A lot had changed since she saved the planet. Her father’s health improved, and her son, Brad, was speaking to her again (although those family updates were mostly unrelated to her heroic scientific discovery). But Heidi’s daily routine remained unaffected.
Heidi’s bioengineering miracle brought an initial wave of news coverage and awards. Her strain of algae that digested carbon emissions were lauded as a miracle.
After the media circus, Heidi decided to stay at the lab where she’d been for nearly two decades. Every morning, Heidi drove to the lab, and parked in her reserved spot. Inside, she was greeted by an intern who monitored the experiments overnight. She ate the lunch her dad packed, and left the lab by 6:15.
Being the savior of humanity hadn’t much altered Heidi’s professional workday, but her Global Warming solution led to a few unforeseen worldwide side effects. The most visible consequence was the giant insects. Beetles the size of dogs. Dragonflies as large as drones. Moth wings as wide as truck tires. The bugs grew larger because of the higher oxygen levels. A few entrepreneurs were already insectivore farming.
In a way, the insects made her son break his silent treatment. He called his mother after his townhouse was condemned due to a colossal termite infestation. Brad asked to stay a week or so until he could find a new pest-resistant rental. Heidi believed Brad used the insect dilemma as an excuse. He certainly had friends he could have called.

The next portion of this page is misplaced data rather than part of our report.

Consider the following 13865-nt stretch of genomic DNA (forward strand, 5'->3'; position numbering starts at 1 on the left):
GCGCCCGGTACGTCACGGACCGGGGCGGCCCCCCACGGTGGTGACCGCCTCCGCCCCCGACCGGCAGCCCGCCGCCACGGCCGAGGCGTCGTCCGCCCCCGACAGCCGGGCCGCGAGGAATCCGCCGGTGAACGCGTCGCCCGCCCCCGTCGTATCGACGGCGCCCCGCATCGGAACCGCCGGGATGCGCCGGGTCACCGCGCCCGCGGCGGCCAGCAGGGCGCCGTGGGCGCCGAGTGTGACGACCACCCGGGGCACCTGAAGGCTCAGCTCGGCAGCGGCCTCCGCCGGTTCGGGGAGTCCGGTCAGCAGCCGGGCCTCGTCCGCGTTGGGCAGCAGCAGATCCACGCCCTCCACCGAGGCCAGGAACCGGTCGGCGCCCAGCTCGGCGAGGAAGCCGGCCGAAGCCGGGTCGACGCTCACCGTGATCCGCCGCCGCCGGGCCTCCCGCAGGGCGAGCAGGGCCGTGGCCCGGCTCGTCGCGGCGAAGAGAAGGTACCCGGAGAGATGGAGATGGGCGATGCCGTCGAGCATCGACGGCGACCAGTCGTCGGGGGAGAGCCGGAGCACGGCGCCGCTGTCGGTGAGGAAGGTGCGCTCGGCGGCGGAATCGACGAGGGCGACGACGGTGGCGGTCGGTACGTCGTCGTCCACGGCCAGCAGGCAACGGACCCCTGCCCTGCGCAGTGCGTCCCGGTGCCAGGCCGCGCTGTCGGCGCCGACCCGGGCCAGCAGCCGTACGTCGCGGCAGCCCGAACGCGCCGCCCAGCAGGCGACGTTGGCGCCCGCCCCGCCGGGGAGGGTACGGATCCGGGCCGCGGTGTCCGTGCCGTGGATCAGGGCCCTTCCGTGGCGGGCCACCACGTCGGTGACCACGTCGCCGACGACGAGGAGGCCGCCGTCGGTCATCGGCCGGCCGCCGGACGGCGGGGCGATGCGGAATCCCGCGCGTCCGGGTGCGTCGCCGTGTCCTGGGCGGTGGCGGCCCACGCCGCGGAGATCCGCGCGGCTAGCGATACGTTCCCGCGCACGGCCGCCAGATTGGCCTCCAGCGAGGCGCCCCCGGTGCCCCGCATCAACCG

He’d stopped speaking with her about a year before her discovery. Brad said he was tired of being judged by Heidi and his grandfather. Until he called about the termite issue, Heidi didn’t know where Brad was living.
True to his word, Brad only used the apartment as a temporary respite. Within two weeks, he moved out. He stayed in the city and called Heidi every other week. But he still wasn’t back on speaking terms with Heidi’s father.
It wasn’t even lunchtime, and Heidi suddenly needed a break. They were working on new pheromones to control the insects, but her mind was drifting. She never left work early, but figured saving the world awarded her occasional scheduling flexibility. She could duck out early, and surprise her dad.
She gave a few instructions to the daytime lab assistants and left. In the parking lot, a swarm of damselflies the size of tennis rackets blocked her path. As she debated a course of action, her phone rang. Brad was nearby, and wondered if they could get lunch. Heidi agreed, especially since she couldn’t get to her car. She asked him to pick her up.
The swarm intensified, tripling in size by the time he arrived. She figured there must be almost a hundred. Their sound overpowering. Brad’s bright orange car attracted their attention. The flock descended on his sedan. Heidi was afraid they would trap and suffocate him in the vehicle.
Rushing back into the lab, she desperately grabbed any tool that might disperse the horde.
The flies were impervious to her clanging two tin trays together.
The experimental pheromone spray did provoke a response. It made them angrier. And they tried to bite through the car roof.
Heidi ran at the car, stabbing at their eyes with her keys. After a few moments, she fought back enough to open the car door. She and Brad dashed inside the lab facility.
She was drenched in bug guts. One of the damselflies had taken a deep bite into her shoulder. Brad called his grandfather to tell him that he was taking Heidi to the hospital. It was the first time the two had spoken in almost two years.
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